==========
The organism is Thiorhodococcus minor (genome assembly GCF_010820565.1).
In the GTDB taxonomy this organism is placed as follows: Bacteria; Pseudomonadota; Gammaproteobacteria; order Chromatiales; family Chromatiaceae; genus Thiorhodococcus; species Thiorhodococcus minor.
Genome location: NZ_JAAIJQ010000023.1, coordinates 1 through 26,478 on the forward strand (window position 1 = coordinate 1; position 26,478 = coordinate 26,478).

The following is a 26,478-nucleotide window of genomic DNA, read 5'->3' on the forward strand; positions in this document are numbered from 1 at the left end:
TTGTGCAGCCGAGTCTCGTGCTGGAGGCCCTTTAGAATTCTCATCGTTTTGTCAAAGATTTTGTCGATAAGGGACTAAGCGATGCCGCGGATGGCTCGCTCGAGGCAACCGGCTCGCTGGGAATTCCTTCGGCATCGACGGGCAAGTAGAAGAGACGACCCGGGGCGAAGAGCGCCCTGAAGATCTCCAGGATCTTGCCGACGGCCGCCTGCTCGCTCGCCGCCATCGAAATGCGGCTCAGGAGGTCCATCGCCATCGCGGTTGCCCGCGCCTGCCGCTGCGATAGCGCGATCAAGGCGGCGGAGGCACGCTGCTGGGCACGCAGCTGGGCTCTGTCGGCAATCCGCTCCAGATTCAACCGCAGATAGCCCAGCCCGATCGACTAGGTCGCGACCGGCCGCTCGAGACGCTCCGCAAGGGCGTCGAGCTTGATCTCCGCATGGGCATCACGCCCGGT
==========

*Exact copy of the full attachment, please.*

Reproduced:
The organism is Thiorhodococcus minor (genome assembly GCF_010820565.1).
In the GTDB taxonomy this organism is placed as follows: Bacteria; Pseudomonadota; Gammaproteobacteria; order Chromatiales; family Chromatiaceae; genus Thiorhodococcus; species Thiorhodococcus minor.
Genome location: NZ_JAAIJQ010000023.1, coordinates 1 through 26,478 on the forward strand (window position 1 = coordinate 1; position 26,478 = coordinate 26,478).

The following is a 26,478-nucleotide window of genomic DNA, read 5'->3' on the forward strand; positions in this document are numbered from 1 at the left end:
TTGTGCAGCCGAGTCTCGTGCTGGAGGCCCTTTAGAATTCTCATCGTTTTGTCAAAGATTTTGTCGATAAGGGACTAAGCGATGCCGCGGATGGCTCGCTCGAGGCAACCGGCTCGCTGGGAATTCCTTCGGCATCGACGGGCAAGTAGAAGAGACGACCCGGGGCGAAGAGCGCCCTGAAGATCTCCAGGATCTTGCCGACGGCCGCCTGCTCGCTCGCCGCCATCGAAATGCGGCTCAGGAGGTCCATCGCCATCGCGGTTGCCCGCGCCTGCCGCTGCGATAGCGCGATCAAGGCGGCGGAGGCACGCTGCTGGGCACGCAGCTGGGCTCTGTCGGCAATCCGCTCCAGATTCAACCGCAGATAGCCCAGCCCGATCGACTAGGTCGCGACCGGCCGCTCGAGACGCTCCGCAAGGGCGTCGAGCTTGATCTCCGCATGGGCATCACGCCCGGT